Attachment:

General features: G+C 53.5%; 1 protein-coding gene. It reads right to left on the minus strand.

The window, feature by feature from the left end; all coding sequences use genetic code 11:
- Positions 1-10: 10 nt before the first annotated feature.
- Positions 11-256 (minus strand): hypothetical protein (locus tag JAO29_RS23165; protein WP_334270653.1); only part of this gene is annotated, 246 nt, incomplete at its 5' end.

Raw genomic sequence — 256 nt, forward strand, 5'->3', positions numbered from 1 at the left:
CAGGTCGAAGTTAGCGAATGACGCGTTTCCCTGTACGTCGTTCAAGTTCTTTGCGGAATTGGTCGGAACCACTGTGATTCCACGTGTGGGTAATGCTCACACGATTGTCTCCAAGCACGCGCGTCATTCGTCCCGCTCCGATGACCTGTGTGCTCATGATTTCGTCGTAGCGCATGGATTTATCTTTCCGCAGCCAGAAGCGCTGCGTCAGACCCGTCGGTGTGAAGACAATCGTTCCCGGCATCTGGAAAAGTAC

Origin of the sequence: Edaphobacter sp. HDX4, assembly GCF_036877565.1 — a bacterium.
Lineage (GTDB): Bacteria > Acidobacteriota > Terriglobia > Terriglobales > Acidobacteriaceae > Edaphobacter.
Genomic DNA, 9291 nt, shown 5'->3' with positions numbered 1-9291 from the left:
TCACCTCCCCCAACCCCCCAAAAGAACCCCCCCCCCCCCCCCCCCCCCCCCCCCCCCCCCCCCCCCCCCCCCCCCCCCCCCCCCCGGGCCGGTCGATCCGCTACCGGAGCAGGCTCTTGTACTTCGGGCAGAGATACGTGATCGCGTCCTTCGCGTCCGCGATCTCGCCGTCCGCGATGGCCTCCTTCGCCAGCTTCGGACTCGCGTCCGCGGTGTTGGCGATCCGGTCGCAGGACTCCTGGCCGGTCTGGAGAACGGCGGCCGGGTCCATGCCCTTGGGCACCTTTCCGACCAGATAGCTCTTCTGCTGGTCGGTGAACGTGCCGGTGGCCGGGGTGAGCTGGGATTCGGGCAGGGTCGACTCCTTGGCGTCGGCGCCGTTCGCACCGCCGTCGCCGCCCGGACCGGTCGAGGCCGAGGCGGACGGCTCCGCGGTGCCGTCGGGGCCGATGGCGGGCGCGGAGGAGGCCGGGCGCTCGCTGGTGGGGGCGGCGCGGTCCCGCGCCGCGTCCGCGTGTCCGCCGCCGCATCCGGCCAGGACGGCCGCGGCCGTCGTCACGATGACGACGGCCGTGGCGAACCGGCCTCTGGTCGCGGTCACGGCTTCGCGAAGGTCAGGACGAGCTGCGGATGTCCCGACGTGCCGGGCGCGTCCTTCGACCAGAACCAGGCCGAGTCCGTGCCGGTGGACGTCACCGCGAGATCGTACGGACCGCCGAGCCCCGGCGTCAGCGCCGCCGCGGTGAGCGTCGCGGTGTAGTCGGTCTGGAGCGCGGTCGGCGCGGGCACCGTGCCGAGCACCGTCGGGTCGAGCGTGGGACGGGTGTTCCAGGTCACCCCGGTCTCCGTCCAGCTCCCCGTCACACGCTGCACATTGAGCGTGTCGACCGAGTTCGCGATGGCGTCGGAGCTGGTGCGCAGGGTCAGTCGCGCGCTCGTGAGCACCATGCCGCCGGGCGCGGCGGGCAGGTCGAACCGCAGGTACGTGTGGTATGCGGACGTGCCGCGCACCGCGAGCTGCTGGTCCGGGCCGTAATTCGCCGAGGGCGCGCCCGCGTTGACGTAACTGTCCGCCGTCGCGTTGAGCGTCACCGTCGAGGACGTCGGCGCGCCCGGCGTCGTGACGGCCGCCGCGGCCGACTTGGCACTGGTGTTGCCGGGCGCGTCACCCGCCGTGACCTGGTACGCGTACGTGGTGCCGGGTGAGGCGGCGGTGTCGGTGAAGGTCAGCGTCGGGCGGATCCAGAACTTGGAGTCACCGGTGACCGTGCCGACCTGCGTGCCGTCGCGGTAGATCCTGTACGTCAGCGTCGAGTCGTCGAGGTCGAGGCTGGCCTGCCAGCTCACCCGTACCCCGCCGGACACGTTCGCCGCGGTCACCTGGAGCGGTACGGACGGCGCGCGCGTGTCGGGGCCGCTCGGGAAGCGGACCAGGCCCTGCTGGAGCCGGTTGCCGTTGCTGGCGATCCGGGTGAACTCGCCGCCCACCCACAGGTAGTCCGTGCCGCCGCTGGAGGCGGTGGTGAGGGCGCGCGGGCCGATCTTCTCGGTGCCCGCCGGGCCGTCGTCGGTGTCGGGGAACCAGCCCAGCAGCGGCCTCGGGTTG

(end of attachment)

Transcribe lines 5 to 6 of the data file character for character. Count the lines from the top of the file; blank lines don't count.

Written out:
Raw genomic sequence — 256 nt, forward strand, 5'->3', positions numbered from 1 at the left:
CAGGTCGAAGTTAGCGAATGACGCGTTTCCCTGTACGTCGTTCAAGTTCTTTGCGGAATTGGTCGGAACCACTGTGATTCCACGTGTGGGTAATGCTCACACGATTGTCTCCAAGCACGCGCGTCATTCGTCCCGCTCCGATGACCTGTGTGCTCATGATTTCGTCGTAGCGCATGGATTTATCTTTCCGCAGCCAGAAGCGCTGCGTCAGACCCGTCGGTGTGAAGACAATCGTTCCCGGCATCTGGAAAAGTAC